Perhaps the most obvious parallel between Fight Club and modern society is the role of aimless young men and their futile attempts at finding value in a world which rejects them. Capturing the zeitgeist twenty years before its emergence, Fincher's film presents us with Tyler Durden (Brad Pitt) - a template to which modern men now aspire.

   In the 1990s, young men were too busy drinking  lager, lager  and ogling projections of Gail Porter to be overly concerned with their appearances - a dab of gel or a spray of Lynx Java to compliment their oversize Ben Sherman shirts and scuffed Kickers shoes would constitute the closest thing to narcissism 1990s man would know. In 2016, however, Western man no longer aspires to simply dress like Olympians but to look like them too. Creatine has replaced Pop-Tarts as a way to start the day whilst, to many, the measure of a man can be found in the circumference of their biceps rather than in any other measurable form. Durden, with his shredded six-pack and jutting hip bones has become an aspiration figure to many young men who have realised that, whilst its impossible to have any real agency within society, the one place to gain and demonstrate control is through their bodies.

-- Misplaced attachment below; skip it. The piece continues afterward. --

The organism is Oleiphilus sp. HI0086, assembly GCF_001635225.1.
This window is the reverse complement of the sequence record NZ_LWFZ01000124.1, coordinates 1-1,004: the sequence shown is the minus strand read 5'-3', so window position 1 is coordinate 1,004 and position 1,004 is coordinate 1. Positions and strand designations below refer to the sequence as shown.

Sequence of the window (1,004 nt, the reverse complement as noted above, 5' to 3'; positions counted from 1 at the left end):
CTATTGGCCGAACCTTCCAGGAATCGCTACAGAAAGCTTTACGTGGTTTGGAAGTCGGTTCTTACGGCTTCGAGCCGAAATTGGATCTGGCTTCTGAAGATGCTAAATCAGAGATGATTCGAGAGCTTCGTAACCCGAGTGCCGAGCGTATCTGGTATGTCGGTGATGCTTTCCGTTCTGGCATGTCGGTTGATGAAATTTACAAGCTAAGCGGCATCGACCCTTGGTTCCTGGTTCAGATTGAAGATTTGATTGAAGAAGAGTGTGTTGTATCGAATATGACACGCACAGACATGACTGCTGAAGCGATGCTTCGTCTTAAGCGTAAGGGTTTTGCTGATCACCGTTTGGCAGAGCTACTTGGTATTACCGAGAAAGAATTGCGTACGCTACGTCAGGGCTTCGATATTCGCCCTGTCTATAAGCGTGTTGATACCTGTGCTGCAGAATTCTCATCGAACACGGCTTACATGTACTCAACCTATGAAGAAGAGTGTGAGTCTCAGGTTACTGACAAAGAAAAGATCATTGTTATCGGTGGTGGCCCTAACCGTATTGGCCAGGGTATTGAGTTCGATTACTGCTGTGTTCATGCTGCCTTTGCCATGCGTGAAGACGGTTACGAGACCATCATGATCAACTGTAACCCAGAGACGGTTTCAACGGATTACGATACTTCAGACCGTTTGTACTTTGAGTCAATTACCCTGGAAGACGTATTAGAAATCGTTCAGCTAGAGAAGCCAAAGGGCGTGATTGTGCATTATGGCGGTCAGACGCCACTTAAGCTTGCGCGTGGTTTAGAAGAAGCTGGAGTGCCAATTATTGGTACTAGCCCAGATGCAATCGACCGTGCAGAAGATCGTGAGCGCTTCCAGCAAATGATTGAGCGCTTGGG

It is this lack of agency which inspired the men of Fight Club to form their gang of violence and reflects a wider crisis of masculinity in a contemporary world. As modern men struggle with societal, and self-imposed, expectations new ways in which to express these frustrations are formed. Whilst Fincher's film satirically shows a rag-tag selection of men looking to find esteem and worth through their titular fight clubs, 2016 man is much more likely to find solace in body sculpting or through venting their spleen at "others" as part of the MRA (Men's Right Activist) movement.

   Modern man is conflicted at what his role should be in society. Should they aspire to old-fashioned forms of masculinity - rugged, strong and designated provider for a family? Or, in an age where women are not widely expected to be exclusively stay-at-home wives, should men change with the times and consider it no longer emasculatory to be concerned with one's appearance, in touch with one's emotions and comfortable with women's equality in society?